I assume most of the readers of this blog are video / photo / gadget / phone / camera geeks. I am sure you didn’t miss the reviews of the latest Apple iPhone 7 Plus and Google Pixel phones. They have a lot in common, but there is one major aspect that is interesting for our applications: things are slowly moving from photography to computational photography. We are no longer just capturing light coming from optics and applying some minor processing to the pixel values to make the picture more pleasant to the viewer.
Phones must be slim and light and yet we still expect to have near DLSR quality. So, now computational photography comes into play. The iPhone 7 Plus, for example, uses two different cameras to calculate a depth of field and then tries to simulate the “bokeh” effect via software you would normally get in bulky professional cameras, by using fast optics at a wide aperture.
On the other side, when you hit the button on the Pixel phone, it is capturing a bunch of pictures and then decides what to keep from every picture in order to give the user the final result.
This challenges the concepts of originality and authenticity. The light captured by the camera is no longer the output of the photography process, but just the first step of a more complex process based on a multitude of factors. There is little doubt that this is just the beginning of a trend which will explode in the next few years.
Let’s talk about the ancestors of these techniques: the panoramic mode and the HDR.
The panoramic mode tries to compensate the shallow field of view of camera optics by stitching multiple pictures covering a scene up to 360 degrees. But it’s not as easy as it looks: there is some processing, equalizing, merging, and cropping to make them fit together. Many implementations of the panoramic mode suffered bad stitching artifacts or other problems, but they evolved quickly and panoramas taken by modern devices have very good quality. Can we consider a panoramic image taken by a smartphone as an original? Does it represent a truthful representation of reality? It depends on what we are looking for and the purpose of the pictures. If the stitching algorithm didn’t work properly and the horizon has steps, and the sea level is going up and down, then we cannot consider it a reliable representation of reality.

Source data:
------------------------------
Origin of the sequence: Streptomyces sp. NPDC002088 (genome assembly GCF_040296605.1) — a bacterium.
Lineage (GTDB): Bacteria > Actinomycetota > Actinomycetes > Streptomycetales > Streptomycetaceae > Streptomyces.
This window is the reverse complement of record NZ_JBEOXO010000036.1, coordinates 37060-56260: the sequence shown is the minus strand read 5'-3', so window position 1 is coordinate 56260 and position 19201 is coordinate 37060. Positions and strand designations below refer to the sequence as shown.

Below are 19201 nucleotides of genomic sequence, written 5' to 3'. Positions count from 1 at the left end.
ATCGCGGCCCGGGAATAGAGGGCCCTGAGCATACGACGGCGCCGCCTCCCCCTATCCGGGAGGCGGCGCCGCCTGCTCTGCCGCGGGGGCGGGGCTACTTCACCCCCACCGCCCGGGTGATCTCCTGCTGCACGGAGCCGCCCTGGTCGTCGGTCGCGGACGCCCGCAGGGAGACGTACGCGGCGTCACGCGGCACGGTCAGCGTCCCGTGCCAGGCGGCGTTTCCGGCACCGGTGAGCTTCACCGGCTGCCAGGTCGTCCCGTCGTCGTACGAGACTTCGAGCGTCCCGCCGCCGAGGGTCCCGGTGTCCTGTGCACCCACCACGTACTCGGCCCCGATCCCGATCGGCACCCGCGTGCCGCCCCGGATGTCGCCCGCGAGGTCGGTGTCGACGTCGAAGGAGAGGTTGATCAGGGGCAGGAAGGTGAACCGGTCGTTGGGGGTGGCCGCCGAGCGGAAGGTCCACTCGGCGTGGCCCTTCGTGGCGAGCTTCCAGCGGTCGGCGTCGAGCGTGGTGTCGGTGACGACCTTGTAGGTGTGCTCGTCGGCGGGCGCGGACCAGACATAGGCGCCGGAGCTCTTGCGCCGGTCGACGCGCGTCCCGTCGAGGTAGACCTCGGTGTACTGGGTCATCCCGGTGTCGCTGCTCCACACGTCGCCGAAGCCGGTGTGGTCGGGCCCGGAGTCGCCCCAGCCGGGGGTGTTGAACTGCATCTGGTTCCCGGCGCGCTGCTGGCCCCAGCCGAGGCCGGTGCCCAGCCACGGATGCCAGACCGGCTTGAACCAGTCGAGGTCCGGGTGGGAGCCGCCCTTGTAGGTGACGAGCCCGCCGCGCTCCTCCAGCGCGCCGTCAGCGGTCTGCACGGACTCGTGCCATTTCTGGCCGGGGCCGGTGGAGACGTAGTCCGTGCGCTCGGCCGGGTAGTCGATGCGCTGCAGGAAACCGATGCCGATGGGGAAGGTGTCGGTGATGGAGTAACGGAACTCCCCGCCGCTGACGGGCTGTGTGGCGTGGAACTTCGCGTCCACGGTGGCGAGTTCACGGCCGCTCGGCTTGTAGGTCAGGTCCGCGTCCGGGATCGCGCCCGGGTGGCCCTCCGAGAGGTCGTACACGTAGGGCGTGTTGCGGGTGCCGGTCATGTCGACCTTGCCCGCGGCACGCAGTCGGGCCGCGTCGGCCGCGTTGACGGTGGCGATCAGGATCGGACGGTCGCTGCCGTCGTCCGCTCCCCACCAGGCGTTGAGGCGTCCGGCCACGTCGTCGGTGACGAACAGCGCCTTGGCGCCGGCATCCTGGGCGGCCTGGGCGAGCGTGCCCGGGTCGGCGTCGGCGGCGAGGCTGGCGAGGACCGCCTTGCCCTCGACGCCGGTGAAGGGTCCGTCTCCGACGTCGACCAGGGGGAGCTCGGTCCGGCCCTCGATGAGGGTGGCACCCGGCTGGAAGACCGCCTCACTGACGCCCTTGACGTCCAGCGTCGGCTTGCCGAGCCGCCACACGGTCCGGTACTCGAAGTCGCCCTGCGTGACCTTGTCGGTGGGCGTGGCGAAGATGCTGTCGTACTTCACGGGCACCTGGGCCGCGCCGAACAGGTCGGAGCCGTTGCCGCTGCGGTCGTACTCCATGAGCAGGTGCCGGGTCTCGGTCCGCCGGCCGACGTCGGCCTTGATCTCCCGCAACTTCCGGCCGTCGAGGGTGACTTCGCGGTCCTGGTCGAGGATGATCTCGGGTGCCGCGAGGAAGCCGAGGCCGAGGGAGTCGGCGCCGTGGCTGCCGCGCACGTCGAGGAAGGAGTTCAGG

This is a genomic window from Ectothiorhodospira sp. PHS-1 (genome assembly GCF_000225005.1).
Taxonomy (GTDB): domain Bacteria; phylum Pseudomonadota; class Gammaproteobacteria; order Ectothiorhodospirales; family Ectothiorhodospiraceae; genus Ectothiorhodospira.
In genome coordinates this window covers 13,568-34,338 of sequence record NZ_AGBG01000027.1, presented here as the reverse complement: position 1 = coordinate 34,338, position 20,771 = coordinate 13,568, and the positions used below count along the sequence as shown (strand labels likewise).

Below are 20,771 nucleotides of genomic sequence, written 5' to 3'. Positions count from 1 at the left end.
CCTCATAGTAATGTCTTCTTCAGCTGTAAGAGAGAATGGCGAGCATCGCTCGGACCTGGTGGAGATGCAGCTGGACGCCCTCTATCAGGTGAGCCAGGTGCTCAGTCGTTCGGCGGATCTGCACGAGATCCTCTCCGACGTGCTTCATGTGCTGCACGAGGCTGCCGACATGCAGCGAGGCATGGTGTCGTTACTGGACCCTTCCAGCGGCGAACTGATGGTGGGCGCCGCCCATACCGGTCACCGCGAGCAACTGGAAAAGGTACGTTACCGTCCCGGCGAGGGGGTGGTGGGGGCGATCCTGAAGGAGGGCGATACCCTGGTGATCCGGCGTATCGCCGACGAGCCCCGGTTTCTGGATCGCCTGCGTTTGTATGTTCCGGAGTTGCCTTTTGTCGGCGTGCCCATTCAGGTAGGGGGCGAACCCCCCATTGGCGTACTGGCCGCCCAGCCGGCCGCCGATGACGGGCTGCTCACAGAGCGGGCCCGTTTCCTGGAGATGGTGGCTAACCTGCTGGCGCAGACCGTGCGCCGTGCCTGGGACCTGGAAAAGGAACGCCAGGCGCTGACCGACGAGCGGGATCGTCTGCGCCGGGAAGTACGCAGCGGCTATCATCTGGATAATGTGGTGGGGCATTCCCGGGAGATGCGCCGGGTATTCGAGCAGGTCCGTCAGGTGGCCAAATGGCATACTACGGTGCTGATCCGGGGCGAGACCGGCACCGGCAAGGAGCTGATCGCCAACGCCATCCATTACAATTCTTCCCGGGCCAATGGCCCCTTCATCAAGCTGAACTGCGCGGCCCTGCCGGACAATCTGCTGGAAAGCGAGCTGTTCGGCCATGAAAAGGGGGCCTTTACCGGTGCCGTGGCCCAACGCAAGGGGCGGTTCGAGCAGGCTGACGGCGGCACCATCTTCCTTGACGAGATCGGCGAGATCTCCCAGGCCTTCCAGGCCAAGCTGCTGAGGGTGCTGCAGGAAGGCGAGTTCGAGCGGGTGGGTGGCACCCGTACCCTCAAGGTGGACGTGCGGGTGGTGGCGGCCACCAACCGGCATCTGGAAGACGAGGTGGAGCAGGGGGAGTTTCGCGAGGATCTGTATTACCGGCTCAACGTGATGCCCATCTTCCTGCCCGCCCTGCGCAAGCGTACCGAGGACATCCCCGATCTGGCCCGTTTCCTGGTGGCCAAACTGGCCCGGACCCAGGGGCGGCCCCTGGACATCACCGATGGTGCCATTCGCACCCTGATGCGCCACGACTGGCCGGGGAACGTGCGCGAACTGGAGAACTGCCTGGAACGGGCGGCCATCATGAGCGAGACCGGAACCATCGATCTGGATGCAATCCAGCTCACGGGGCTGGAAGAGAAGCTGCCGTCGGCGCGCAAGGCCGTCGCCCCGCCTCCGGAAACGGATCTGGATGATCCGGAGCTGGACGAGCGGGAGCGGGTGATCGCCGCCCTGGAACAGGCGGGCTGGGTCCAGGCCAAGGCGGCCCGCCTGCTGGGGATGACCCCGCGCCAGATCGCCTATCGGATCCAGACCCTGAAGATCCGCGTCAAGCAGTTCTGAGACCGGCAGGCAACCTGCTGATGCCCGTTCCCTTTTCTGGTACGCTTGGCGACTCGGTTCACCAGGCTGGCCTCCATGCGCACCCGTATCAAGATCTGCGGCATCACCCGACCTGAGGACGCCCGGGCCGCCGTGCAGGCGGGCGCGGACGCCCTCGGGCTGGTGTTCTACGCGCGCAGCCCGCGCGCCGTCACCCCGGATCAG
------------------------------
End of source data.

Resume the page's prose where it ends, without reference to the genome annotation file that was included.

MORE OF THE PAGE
It must be added, though, that digital photography has always been more or less “computational”. If we really want to be strict, because of the CFA filter and CFA interpolation, we can say that the vast majority of the pixels in a digital image are not “original” but calculated according to the nearby ones.
The HDR mode tries to compensate another technical limitation of cameras, which is the limited dynamic range. With current technology, it is difficult to properly render images which have both very bright and very dark areas. Our eyes are much more flexible in this respect. HDR mode then takes multiple pictures with different exposures and merges different parts in order to avoid saturation. While in many cases it works well, if the subject is moving, there can be strange artifacts, especially ghosting artifacts. Still, there are often strange artifacts and strange effects. Also here we may have some doubt about the authenticity of the pictures. I remember HDR pictures with ghosts and two-legged dogs. And yet in many modern devices, HDR is left on or in auto-mode by default.
The panoramic mode and the HDR pose many different challenges for the authentication of images. Depending on the processing, different forensic operators can give unusual results. Some basic analysis is not easily feasible: for example, it is not possible to check if a picture matches the standard resolution in a panorama since every image will have a different resolution depending on the swiped area. The panorama is composed of stitched-together images acquired by slightly different parts of the sensor, making the analysis of the sensor pattern noise or PRNU difficult, if not impossible.
I think that the computational photography techniques used by the latest devices provide significant challenges for the authentication of images. On the other side, they probably leave some specific artifact that research in the field of image forensics sooner or later will be able to exploit.